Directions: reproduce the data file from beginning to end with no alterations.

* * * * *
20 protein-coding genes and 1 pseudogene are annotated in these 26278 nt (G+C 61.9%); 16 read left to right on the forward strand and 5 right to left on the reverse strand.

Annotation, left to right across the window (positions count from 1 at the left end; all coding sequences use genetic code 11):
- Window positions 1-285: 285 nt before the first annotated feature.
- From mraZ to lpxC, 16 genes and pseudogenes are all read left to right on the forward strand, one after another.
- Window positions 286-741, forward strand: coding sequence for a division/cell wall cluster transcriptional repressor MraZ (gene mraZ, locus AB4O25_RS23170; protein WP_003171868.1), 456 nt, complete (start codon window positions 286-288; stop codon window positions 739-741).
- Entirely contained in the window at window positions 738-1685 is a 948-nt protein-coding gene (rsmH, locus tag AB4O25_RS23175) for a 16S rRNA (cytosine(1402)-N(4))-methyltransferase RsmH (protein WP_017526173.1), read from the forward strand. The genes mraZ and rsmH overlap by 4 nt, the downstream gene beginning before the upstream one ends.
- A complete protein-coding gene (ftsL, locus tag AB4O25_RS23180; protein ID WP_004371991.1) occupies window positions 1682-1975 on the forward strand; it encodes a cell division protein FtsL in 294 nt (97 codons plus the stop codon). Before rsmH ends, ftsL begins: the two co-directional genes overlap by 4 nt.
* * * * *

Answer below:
20 protein-coding genes and 1 pseudogene are annotated in these 26278 nt (G+C 61.9%); 16 read left to right on the forward strand and 5 right to left on the reverse strand.

Annotation, left to right across the window (positions count from 1 at the left end; all coding sequences use genetic code 11):
- Window positions 1-285: 285 nt before the first annotated feature.
- From mraZ to lpxC, 16 genes and pseudogenes are all read left to right on the forward strand, one after another.
- Window positions 286-741, forward strand: coding sequence for a division/cell wall cluster transcriptional repressor MraZ (gene mraZ, locus AB4O25_RS23170; protein WP_003171868.1), 456 nt, complete (start codon window positions 286-288; stop codon window positions 739-741).
- Entirely contained in the window at window positions 738-1685 is a 948-nt protein-coding gene (rsmH, locus tag AB4O25_RS23175) for a 16S rRNA (cytosine(1402)-N(4))-methyltransferase RsmH (protein WP_017526173.1), read from the forward strand. The genes mraZ and rsmH overlap by 4 nt, the downstream gene beginning before the upstream one ends.
- A complete protein-coding gene (ftsL, locus tag AB4O25_RS23180; protein ID WP_004371991.1) occupies window positions 1682-1975 on the forward strand; it encodes a cell division protein FtsL in 294 nt (97 codons plus the stop codon). Before rsmH ends, ftsL begins: the two co-directional genes overlap by 4 nt.